“Sometimes, what you read in the headlines is more dramatic that what’s happening with us,” said Bob Graczyk, vice president of human resources at QuickChek, which has 143 locations in New Jersey and New York.
Attracting & Retaining
QuickChek decided to raise wages as part of its overall strategy to attract and retain quality employees. It has been successful, in part due to proper market assessments and in part due to its status as a ‘Best Place to Work.’
“We tend to be a little bit better than market. We treat our people right, and people want to work for us,” Graczyk said. “We have a lot of stores that are fully staffed — probably the majority of them. Our strategy is to be more prescriptive in terms of where we need to be ahead of the market. We’re certainly paying attention to the likes of Amazon and whoever else out there is making across-the-board changes.”
Across-the-board changes are a major concern in an industry where attracting applicants can be difficult. As economies differ by region, state and even chain, the rush to make policy concerns some.
“Our West Texas economy is overheated due to oil and gas activity, and our local unemployment has dropped to one of the lowest in the nation at 2% or less,” said Bill Kent, CEO of Kent Oil, which operates more than 40 Kent Kwik locations in New Mexico, Oklahoma and Texas. “In some markets, McDonald’s advertises for entry-level hires at $17-$20 per hour, and they still can’t hire people.”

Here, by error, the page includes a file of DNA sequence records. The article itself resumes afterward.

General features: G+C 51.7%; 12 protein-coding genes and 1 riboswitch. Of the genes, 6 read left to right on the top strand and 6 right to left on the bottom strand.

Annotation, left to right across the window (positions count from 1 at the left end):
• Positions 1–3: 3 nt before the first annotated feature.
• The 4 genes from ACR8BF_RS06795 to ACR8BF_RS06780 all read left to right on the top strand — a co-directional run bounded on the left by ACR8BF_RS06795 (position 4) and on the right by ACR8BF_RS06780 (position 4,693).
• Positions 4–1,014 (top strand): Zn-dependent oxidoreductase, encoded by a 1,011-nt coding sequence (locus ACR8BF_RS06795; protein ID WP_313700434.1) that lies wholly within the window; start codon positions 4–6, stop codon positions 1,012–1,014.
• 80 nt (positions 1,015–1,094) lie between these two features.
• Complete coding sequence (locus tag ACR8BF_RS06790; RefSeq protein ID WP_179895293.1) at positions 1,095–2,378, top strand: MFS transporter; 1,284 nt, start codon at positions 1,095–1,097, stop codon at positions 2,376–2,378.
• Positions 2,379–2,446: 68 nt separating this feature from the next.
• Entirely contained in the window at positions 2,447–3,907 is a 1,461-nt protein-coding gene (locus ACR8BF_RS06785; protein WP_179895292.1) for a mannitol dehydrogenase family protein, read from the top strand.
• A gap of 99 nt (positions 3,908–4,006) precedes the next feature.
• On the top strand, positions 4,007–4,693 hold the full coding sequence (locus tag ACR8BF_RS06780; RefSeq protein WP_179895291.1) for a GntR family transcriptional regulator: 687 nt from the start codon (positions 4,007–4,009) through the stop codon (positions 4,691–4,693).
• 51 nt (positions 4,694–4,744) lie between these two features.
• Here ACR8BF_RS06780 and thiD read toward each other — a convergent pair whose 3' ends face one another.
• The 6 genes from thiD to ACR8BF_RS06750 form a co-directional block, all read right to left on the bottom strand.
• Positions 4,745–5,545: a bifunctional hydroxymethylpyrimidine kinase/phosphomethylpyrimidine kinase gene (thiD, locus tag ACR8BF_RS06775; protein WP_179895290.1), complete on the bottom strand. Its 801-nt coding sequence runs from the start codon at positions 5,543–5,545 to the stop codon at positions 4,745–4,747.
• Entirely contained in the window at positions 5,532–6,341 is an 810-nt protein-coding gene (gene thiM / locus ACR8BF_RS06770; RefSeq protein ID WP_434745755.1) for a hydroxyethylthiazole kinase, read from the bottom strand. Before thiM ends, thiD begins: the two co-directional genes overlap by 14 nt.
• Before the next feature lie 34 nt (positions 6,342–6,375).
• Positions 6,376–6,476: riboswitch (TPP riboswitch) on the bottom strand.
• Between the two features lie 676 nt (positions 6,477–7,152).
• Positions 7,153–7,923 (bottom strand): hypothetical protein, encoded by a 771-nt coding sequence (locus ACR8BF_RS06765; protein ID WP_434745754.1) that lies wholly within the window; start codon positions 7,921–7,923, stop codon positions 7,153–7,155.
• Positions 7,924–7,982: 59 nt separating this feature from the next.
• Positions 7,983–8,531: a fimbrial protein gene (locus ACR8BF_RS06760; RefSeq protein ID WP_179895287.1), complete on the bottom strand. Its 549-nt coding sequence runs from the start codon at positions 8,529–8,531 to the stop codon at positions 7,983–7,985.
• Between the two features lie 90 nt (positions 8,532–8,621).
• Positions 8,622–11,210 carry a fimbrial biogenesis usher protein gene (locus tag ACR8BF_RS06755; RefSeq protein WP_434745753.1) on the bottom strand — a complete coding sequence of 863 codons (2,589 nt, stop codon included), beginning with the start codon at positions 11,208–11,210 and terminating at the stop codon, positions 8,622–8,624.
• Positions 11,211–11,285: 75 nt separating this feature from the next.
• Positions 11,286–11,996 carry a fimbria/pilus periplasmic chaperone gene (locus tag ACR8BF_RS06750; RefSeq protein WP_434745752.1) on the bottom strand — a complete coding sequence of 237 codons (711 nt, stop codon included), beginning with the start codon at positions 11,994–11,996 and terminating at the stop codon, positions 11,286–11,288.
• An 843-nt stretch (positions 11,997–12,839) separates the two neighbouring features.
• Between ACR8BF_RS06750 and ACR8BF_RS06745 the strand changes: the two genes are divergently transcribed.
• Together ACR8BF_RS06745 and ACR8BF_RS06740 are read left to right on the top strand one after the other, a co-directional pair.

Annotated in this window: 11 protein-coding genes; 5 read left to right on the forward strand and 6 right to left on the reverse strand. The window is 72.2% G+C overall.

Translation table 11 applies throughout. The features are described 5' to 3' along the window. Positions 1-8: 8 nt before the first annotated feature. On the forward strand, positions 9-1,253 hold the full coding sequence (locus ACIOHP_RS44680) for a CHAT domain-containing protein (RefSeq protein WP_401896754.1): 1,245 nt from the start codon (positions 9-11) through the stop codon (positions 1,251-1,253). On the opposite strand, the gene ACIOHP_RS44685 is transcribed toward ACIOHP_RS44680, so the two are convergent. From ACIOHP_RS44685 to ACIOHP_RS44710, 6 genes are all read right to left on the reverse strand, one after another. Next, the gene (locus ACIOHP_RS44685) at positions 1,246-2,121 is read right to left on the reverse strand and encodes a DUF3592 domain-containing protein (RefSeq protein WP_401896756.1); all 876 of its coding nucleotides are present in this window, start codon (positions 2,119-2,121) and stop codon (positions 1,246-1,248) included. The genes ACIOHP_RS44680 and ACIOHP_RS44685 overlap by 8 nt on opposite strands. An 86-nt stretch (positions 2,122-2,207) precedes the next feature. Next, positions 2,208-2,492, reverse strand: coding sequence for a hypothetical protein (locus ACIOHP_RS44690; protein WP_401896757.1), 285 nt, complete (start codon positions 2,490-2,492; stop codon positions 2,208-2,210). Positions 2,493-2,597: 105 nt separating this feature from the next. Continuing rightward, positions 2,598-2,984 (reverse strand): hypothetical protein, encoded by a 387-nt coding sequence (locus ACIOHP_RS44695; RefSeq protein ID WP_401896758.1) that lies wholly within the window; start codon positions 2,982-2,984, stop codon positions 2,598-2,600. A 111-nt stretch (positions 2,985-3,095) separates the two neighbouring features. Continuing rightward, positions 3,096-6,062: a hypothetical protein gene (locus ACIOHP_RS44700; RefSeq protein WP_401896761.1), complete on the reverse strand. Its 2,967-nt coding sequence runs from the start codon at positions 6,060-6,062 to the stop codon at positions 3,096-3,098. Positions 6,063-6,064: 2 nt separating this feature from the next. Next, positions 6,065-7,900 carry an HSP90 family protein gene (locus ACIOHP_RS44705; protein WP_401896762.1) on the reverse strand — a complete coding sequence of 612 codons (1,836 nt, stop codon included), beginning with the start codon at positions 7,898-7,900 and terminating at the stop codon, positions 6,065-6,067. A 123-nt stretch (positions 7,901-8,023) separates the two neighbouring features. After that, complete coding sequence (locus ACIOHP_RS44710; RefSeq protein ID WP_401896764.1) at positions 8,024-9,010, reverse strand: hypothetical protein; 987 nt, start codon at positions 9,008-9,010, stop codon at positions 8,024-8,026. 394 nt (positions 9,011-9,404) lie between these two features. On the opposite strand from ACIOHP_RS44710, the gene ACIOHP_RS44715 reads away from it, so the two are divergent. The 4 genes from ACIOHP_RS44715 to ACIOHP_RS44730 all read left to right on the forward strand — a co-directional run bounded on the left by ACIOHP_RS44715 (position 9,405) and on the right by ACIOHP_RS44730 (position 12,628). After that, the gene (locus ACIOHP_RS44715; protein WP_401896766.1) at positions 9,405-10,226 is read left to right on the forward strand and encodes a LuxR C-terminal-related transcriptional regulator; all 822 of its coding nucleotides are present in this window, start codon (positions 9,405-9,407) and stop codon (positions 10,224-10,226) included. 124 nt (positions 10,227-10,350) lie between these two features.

But not all Kent Kwik stores exist in the same type of economy as West Texas. “In a different economic cycle, an increase could hurt tremendously if minimum wages go up and the economy won’t let you pass those costs on in terms of price increases,” Kent said.
Retailers also see issues on the quality of applicants. Some believe that with a standard minimum wage, the quality of applicant won’t go up since they can find the same job in different industries. Letting the market and the company dictate wages allows for motivation and promotion.